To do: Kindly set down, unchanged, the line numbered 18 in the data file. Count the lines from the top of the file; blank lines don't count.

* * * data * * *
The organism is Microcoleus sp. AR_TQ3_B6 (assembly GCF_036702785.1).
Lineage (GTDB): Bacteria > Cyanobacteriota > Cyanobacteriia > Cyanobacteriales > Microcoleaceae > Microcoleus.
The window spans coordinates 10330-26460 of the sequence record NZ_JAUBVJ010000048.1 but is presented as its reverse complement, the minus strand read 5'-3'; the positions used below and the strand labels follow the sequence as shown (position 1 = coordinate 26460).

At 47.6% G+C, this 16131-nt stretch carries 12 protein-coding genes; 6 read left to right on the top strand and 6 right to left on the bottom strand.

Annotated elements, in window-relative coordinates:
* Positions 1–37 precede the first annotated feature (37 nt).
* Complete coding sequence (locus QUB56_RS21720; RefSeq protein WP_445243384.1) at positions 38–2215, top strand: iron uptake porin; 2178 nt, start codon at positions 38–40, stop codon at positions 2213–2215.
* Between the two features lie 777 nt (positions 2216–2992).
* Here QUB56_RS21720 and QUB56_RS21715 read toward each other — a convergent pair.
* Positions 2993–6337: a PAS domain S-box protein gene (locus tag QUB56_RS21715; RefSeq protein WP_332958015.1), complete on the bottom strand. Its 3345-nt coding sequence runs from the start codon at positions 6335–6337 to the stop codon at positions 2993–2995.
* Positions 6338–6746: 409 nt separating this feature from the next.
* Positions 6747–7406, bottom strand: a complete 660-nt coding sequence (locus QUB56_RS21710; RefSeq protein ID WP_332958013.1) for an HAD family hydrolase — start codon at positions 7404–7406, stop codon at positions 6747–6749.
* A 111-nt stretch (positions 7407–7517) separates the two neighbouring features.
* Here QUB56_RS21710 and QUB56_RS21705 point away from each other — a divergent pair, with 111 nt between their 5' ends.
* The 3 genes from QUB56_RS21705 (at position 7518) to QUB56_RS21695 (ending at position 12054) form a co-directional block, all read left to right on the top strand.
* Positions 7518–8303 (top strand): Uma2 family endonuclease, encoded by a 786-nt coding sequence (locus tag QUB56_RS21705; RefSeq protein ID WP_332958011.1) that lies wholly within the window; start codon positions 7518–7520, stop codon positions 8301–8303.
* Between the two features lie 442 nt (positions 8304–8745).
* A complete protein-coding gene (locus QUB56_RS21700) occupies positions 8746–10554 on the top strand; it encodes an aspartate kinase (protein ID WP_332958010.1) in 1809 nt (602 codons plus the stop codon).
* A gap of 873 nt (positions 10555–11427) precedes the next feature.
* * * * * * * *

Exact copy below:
* A complete protein-coding gene (locus QUB56_RS21700) occupies positions 8746–10554 on the top strand; it encodes an aspartate kinase (protein ID WP_332958010.1) in 1809 nt (602 codons plus the stop codon).